Album review: Death Cab For Cutie – Thank You For Today

Death Cab For Cutie are one of those bands that have been around for ages but are still relatively young considering the number of albums they have. Thank You For Today is the unit’s ninth album release and the first not to feature keyboardist/guitarist Chris Walla since the band’s inception over 20 years ago.  It’s been 3 years since DCFC’s last album Kintsugi was released and new blood from Dave Depper and Zac Rae boost the band to a five piece for the first time.

DCFC have always been blessed with the ability to carve out foot-tappingly addictive songs but this record feels more serious and less poppy than before. One of the immediate characteristics of Thank You For Today is that there’s a distinctly less radio-orientated song writing approach that’s been taken for this record, making some of the tracks not as instantly accessible in comparison to previous efforts. Opening track “I Dreamt We Spoke Again” is a perfect example of this with its slightly off-kilter keyboards and ethereal production, still catchy but not the classic DCFC that we know. This feeling of a new atmosphere to their previous albums is evident on the scatty Radiohead-esque rhythm of “Summer Years” too. Ben Gibbard’s distinctive and youthful voice floats over subtle layers of keys as the beat skips ahead but, to my disappointment, not towards a memorable or appealing chorus line.

This isn’t to say that this is an album of melancholy dourness; the first single “Gold Rush” is sure to be a live classic with its pulsing rhythm, hypnotic song title chanting and decidedly more upbeat character. “Autumn Love” harks back to the band’s early material of acoustic guitars, with lots of little melodic hooks that make you feel like a twenty year old again and “Near/Far” is an uptempo, more mature song that is very in keeping with their previous album Kintsugi. It’s just that some of the album’s concept seems less concerned with wrapping things up in the listener-friendly catchiness of their previous efforts and more with getting to the heart of the subject matter regardless of whether it makes for good song-writing.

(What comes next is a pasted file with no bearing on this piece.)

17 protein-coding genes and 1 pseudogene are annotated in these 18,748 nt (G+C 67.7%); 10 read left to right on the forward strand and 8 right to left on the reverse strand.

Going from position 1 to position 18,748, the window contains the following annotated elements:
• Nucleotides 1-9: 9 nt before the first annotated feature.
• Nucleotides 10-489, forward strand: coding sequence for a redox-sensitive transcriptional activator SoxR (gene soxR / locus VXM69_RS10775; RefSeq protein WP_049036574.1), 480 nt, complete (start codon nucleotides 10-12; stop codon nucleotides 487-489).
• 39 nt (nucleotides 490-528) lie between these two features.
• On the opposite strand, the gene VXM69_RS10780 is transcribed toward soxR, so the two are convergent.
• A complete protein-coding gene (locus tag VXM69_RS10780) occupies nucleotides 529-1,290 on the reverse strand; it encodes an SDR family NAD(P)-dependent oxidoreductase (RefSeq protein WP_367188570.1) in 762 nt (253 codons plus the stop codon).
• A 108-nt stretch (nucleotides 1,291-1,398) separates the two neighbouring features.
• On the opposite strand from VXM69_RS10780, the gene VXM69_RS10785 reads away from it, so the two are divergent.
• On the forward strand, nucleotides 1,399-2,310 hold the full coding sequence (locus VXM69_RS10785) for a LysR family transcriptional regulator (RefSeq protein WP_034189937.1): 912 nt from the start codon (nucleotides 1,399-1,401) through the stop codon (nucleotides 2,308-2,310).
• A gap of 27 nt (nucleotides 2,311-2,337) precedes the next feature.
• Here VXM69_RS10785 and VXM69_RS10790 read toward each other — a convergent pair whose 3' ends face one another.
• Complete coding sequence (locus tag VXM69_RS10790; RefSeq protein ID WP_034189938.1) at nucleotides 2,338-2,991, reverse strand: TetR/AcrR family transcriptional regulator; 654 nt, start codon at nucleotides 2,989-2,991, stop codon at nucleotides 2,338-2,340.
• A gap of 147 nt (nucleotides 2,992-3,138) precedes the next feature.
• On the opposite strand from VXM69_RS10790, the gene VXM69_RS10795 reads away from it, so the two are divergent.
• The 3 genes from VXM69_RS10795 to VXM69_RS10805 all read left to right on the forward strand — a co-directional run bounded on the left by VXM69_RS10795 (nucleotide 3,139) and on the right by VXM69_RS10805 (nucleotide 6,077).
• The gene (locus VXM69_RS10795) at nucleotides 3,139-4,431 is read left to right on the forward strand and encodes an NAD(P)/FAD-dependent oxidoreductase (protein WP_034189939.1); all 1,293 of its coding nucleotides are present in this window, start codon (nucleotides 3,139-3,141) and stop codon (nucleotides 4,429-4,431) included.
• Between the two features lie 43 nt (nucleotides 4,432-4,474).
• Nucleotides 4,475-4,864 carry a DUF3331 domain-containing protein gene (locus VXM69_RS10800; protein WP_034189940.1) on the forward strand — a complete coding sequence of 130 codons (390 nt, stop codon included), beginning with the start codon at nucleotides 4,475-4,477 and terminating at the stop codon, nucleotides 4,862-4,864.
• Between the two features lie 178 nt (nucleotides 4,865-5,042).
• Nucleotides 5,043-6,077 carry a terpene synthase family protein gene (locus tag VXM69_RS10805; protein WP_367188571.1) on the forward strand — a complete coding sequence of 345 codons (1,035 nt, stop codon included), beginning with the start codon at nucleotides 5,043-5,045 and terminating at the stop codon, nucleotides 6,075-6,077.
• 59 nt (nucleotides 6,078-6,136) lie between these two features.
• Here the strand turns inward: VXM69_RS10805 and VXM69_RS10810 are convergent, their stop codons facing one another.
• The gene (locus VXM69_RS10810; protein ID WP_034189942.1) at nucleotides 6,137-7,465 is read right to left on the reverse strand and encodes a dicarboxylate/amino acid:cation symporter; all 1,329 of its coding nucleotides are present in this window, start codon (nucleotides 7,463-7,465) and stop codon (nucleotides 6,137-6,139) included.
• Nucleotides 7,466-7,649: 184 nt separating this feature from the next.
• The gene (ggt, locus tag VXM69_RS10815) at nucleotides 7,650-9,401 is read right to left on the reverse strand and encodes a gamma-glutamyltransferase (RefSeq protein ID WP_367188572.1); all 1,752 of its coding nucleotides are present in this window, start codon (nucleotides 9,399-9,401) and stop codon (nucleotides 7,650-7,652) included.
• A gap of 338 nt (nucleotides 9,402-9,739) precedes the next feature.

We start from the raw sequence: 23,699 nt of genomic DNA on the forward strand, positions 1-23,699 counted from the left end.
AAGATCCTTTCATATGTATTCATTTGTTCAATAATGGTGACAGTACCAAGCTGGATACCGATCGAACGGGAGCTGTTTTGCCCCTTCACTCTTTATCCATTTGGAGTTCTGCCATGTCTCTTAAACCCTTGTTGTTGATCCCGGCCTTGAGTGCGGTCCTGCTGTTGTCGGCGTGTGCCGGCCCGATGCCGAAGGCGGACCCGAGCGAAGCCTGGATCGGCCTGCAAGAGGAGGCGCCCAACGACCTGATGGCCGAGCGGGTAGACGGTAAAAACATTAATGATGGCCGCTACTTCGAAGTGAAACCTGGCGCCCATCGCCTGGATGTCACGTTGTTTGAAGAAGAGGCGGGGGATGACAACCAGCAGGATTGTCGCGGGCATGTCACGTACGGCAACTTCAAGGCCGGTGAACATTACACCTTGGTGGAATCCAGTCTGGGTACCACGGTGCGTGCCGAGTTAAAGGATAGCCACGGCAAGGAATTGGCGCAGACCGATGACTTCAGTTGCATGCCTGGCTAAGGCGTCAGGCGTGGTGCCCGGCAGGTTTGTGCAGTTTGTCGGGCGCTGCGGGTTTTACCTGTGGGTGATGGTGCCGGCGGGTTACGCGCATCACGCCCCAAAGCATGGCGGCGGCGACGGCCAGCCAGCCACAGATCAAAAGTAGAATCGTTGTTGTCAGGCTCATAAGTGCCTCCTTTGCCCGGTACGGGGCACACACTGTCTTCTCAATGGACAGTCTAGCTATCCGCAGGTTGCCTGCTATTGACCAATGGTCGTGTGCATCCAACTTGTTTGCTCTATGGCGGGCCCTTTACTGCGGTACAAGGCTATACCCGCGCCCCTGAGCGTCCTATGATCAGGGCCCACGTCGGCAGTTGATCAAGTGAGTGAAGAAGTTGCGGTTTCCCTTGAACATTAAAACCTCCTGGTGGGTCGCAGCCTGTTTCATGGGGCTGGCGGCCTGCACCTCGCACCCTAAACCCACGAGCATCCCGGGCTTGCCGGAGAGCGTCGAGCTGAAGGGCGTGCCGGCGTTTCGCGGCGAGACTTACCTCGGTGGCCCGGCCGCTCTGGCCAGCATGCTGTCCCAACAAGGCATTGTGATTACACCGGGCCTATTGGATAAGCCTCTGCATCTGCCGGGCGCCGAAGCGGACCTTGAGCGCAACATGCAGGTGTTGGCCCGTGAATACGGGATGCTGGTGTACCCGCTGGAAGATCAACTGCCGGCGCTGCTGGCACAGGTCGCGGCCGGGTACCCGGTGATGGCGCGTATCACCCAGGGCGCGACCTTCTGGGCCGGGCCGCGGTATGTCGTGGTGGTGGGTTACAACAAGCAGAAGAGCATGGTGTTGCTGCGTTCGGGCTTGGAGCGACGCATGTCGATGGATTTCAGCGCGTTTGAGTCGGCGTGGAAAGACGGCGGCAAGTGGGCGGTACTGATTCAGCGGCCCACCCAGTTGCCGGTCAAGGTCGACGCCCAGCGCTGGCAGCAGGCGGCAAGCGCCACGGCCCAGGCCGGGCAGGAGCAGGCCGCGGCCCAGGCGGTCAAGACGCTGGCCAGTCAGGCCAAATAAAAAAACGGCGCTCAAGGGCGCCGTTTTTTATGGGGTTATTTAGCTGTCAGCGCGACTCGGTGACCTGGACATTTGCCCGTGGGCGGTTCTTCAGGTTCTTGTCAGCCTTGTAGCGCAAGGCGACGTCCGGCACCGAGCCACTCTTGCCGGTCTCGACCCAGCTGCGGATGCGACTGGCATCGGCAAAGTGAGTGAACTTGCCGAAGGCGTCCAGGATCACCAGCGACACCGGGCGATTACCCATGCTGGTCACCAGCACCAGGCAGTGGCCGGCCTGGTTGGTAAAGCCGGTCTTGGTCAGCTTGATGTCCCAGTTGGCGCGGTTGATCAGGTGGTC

Thank You For Today is a curious album, at only a sprightly ten tracks long it’s a relatively quick listen (though it’s always better to leave people wanting more I think). The majority of the songs have production that feels like you’re in a lucid, almost dreamlike state rather than having the immediacy of a usual pop-rock band. This change in presentation from previous albums means that there’s ever so slightly a sense of disconnect with certain songs such as album closer “60 & Punk” and “You Moved Away”.

Overall, after listening for half a dozen spins over a few days I have to say that Thank You For Today did grow on me substantially from my initial reaction of liking only a few tracks. Being a big fan of the band, I would imagine that first impression was slightly down to my own high expectations as well as the different approach they’ve taken. However, bar a couple of tracks that– were it not for Ben Gibbard’s voice–I might’ve assumed were from a different band, Thank You For Today, will have enough for fans old and new to get their ears tingling. New ideas should be applauded but I can’t help but feel a couple of different song choices would have made this album the best they’ve made for a while. As it is, it’s a worthy addition to their catalogue, just with some forgettable elements.





Author: Steve, Bristol store